Home Financials Deloitte Faces Scrutiny for Overlooking Alleged $462 Million Fraud at Tingo

Deloitte Faces Scrutiny for Overlooking Alleged $462 Million Fraud at Tingo

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US short seller Hindenburg Research uncovered a $470 million corporate scam in Nigerian firm Tingo, certified by the global arm of auditing firm Deloitte. As per a Forbes Africa report titled “Fake Farmers, Phones, and Financials – The Nigerian Empire That Isn’t,” Hindenburg revealed that Deloitte provided Tingo, a fintech company, with a clean, unqualified audit for its 2022 accounts.

Forbes Africa reported that Hindenburg shed light on Deloitte, a major Big Four accounting firm, which approved Tingo’s financials. Hindenburg questioned Deloitte’s competence and willingness to uncover the truth, stating that the issues in Tingo’s financials were significant and should have been noticeable even to a semi-conscious finance undergrad with severe vision loss. Despite these issues being apparent, Deloitte seemingly didn’t catch them during the audit process.

In November, Forbes Africa reported that as Tingo’s stock plummeted 80%, losing over $700 million in market value, the Securities and Exchange Commission (SEC) intervened, halting Tingo’s stock trading. CEO Dozy Mmobuosi faced ‘massive fraud’ charges from the SEC in December, and the situation escalated with criminal securities fraud charges later.

According to the SEC’s civil complaint, despite Deloitte certifying $461.7 million, Tingo’s actual cash balance was just $50, a stark and astonishing discrepancy noted by accounting professor Ed Ketz. The oversight raises questions about how Deloitte Israel missed such a critical detail.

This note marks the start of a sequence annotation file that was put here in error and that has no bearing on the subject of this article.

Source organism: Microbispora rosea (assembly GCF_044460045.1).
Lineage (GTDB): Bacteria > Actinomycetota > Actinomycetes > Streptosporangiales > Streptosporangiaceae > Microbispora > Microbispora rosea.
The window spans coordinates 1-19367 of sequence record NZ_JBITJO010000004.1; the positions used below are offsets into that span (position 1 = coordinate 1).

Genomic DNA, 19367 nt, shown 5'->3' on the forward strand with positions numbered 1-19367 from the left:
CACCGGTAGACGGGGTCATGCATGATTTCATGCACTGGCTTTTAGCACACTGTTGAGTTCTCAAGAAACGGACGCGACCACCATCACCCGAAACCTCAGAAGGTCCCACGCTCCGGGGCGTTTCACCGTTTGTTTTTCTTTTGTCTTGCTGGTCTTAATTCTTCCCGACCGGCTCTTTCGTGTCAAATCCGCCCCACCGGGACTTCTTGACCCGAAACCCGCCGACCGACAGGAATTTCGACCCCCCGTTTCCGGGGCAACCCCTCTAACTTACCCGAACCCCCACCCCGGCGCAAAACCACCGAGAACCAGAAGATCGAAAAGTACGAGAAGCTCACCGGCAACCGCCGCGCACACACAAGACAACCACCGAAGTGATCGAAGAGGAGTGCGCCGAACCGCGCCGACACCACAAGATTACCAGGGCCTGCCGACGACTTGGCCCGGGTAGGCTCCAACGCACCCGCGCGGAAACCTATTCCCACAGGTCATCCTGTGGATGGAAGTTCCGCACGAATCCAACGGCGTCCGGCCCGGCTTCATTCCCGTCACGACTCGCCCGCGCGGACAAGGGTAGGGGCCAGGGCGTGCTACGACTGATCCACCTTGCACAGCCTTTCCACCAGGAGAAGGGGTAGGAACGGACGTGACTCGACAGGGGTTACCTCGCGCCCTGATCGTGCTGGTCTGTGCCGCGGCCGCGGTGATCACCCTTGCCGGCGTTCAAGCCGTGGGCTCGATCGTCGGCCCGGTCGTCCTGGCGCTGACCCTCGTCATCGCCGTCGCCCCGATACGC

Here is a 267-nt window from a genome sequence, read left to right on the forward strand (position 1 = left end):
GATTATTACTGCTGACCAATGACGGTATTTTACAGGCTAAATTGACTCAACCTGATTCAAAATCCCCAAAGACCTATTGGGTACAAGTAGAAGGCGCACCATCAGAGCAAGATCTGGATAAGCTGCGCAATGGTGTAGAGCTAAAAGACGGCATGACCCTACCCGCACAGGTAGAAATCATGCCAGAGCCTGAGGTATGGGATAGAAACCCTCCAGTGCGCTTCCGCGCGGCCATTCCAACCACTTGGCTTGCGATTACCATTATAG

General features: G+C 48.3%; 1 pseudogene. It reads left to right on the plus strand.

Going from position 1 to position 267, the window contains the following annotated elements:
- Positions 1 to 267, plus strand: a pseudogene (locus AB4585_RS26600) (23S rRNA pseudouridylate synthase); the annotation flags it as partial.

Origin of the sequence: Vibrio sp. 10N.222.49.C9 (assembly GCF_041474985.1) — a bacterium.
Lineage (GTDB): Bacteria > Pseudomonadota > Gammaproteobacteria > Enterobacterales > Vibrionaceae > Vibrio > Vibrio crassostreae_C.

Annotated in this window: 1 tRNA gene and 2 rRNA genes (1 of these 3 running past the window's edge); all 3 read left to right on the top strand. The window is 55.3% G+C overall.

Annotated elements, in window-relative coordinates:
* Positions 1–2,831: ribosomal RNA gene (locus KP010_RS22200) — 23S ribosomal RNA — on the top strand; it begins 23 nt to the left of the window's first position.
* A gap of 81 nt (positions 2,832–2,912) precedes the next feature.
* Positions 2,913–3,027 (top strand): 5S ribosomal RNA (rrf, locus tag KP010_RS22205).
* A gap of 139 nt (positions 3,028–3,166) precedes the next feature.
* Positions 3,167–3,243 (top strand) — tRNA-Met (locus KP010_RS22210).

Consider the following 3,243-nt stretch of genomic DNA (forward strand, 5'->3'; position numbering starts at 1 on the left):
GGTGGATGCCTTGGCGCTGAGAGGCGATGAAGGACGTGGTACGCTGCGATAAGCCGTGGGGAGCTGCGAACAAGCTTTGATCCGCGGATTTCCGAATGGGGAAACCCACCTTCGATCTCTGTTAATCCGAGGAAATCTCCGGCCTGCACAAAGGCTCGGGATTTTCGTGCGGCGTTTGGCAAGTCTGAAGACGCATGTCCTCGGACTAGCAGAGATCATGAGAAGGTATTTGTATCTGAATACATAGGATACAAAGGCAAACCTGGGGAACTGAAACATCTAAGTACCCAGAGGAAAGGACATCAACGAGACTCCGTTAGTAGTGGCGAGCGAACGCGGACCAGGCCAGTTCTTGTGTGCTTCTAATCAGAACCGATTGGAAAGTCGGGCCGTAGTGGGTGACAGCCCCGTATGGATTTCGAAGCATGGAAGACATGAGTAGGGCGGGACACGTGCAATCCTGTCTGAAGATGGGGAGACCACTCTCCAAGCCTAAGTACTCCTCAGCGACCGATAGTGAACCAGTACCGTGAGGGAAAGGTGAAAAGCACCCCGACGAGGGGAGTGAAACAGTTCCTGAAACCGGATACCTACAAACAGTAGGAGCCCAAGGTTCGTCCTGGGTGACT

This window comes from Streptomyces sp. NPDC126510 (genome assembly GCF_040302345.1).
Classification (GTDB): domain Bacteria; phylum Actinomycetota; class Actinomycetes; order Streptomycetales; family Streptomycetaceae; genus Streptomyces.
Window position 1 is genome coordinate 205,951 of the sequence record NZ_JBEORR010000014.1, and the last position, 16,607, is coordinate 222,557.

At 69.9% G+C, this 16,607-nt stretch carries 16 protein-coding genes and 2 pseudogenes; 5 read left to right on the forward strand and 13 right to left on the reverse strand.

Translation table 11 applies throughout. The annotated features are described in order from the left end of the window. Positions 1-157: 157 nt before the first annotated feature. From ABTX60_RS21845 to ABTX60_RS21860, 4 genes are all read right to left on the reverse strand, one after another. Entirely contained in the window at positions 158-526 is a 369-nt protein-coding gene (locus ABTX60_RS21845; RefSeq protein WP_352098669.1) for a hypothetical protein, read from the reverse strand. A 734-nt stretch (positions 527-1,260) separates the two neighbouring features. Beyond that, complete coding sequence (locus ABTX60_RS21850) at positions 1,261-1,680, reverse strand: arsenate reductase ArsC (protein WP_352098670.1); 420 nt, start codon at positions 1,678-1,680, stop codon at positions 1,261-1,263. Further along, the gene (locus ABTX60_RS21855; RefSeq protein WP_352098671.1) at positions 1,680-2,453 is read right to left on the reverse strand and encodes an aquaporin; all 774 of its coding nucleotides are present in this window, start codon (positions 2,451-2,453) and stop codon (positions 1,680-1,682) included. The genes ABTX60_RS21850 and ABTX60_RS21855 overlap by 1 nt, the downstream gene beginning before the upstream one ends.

Auditors, considered the financial world’s most trusted sources, often fall short in their scrutiny due to inherent challenges. Paid by the clients they examine, auditors may overlook inconsistencies and problems, merely rubber-stamping financial statements. Matthias Breuer, an accounting professor at Columbia University, notes that auditors, lacking a mandate for fraud detection, typically don’t adopt an adversarial mindset. The responsibility to uncover issues often falls on insiders and short-sellers. Deloitte’s Indian arm faced controversy five years ago over auditing practices during the collapse of the indebted IL&FS Group.

Forbes Africa highlights auditing failures, citing a 2020 study revealing auditors uncover less than 4% of frauds. The report emphasizes that Deloitte’s Tingo case is not dismissible with usual excuses. Notably, Hindenburg and internet detectives independently exposed Tingo’s issues without insider help. Tingo paid a substantial $1.6 million in audit fees in 2022. The revelation suggests a concerning dynamic where auditors, reliant on fees from the companies they audit, may avoid probing questions to maintain client relationships.

The Tingo case isn’t the only recent incident where the global network of firms has dealt with regulatory issues. In September 2023, the US Public Company Accounting Oversight Board (PCAOB) penalized Deloitte & Touche S.A.S. with a $900,000 fine for quality control violations, targeting the Colombian affiliate of the Deloitte global network.

The question arises: how did Deloitte overlook a scam that Hindenburg, an outsider, easily identified? It turns out that Tingo, operating between Nigeria and the Nasdaq in New York, wasn’t audited by Deloitte’s team in Nigeria. Instead, Deloitte’s Israeli branch, Brightman Almagor Zohar & Co, audited its books. Forbes Africa reported that it’s unclear why they scrutinized Tingo’s accounts, as the firm didn’t have significant business in Israel. Forbes suggested that this might have been a strategic move to keep auditors at a distance, preventing them from stumbling upon sensitive information.

However, when Forbes sought comments, a spokesperson for Deloitte Israel declined, citing professional standards that prohibit commenting on client matters. Tingo also did not respond to a request for comment.

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